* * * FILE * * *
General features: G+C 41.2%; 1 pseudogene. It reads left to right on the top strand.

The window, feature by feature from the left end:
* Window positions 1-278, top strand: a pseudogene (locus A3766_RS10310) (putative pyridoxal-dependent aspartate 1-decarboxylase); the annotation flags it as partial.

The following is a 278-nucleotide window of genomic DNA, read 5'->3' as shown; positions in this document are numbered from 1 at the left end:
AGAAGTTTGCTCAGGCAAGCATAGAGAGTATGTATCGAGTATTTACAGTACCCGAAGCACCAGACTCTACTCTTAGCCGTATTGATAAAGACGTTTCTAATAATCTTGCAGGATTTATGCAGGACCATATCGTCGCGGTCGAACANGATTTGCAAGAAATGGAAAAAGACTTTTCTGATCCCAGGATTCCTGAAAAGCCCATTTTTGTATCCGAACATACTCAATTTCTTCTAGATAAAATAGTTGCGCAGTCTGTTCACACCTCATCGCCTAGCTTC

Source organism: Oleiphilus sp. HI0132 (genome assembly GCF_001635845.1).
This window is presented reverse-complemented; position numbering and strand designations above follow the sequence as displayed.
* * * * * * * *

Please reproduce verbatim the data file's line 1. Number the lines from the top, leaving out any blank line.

General features: G+C 41.2%; 1 pseudogene. It reads left to right on the top strand.